The interaction between glia and neurons is essential in development, function and repair of the central nervous system (CNS). In fact, signaling of glia is critical for axonal guidance and synaptogenesis at early developmental stages, whereas glial cells play a prominent role in the pathology of neurodegenerative diseases including Alzheimer and Parkinson diseases, dysmyelinating diseases, etc. In fact, under the name of glia, a number of cells are included and secretory ependymal cells of the subcommissural organ (SCO) are part of them.

Unlike lower vertebrates, human beings are unable to regenerate damaged or destroyed nervous cells. Among the therapeutic approaches to repair or to interfere with the progression of a disease, a particular attention was focused on the constituents of the extracellular matrix at the injury or degenerative site as well as compounds and proteins expressed during developmental processes which allow correct constitution of complex structures like the brain structure and the spinal cord.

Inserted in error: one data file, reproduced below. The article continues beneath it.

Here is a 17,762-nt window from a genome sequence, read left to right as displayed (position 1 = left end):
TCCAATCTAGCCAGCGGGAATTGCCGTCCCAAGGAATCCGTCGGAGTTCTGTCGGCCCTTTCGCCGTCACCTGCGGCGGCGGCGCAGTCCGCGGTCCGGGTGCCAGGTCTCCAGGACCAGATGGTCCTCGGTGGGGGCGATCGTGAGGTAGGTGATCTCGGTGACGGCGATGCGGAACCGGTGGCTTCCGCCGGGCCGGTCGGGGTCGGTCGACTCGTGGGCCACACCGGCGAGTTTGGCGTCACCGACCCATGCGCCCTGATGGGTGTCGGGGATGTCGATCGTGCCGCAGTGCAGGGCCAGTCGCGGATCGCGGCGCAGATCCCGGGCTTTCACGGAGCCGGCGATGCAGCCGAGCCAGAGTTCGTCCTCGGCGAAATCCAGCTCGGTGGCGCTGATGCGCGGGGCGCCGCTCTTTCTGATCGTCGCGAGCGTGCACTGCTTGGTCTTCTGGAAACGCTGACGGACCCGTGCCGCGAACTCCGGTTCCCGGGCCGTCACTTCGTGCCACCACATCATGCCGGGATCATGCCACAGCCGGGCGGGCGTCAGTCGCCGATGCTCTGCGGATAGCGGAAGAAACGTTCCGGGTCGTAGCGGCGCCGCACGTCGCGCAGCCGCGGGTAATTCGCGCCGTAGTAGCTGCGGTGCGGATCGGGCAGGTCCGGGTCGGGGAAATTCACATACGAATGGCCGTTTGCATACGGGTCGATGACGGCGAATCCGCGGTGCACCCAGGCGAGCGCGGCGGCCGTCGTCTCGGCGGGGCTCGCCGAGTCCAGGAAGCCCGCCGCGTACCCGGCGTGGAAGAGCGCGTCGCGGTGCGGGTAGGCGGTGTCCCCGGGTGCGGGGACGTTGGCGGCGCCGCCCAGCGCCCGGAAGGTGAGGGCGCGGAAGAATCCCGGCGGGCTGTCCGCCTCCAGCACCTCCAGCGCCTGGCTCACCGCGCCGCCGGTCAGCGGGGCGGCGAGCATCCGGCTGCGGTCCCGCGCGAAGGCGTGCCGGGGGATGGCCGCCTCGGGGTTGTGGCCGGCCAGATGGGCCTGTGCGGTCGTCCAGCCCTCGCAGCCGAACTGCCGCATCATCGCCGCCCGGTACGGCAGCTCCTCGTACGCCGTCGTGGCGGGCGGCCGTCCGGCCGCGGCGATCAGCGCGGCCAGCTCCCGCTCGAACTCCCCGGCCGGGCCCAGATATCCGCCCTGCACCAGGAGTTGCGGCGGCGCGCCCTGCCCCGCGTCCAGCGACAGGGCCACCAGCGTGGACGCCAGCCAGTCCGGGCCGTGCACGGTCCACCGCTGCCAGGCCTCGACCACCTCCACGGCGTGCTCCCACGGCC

In this context, SCO-spondin, a protein secreted early during the embryonic life by the specialized ependymocytes, seems an interesting candidate. In addition, this protein as well as particular deduced peptides, named NX peptides, have shown to have combined biological activities on nervous cells and in in vivo models of CNS disorders by promoting neuroprotection and neuroregeneration.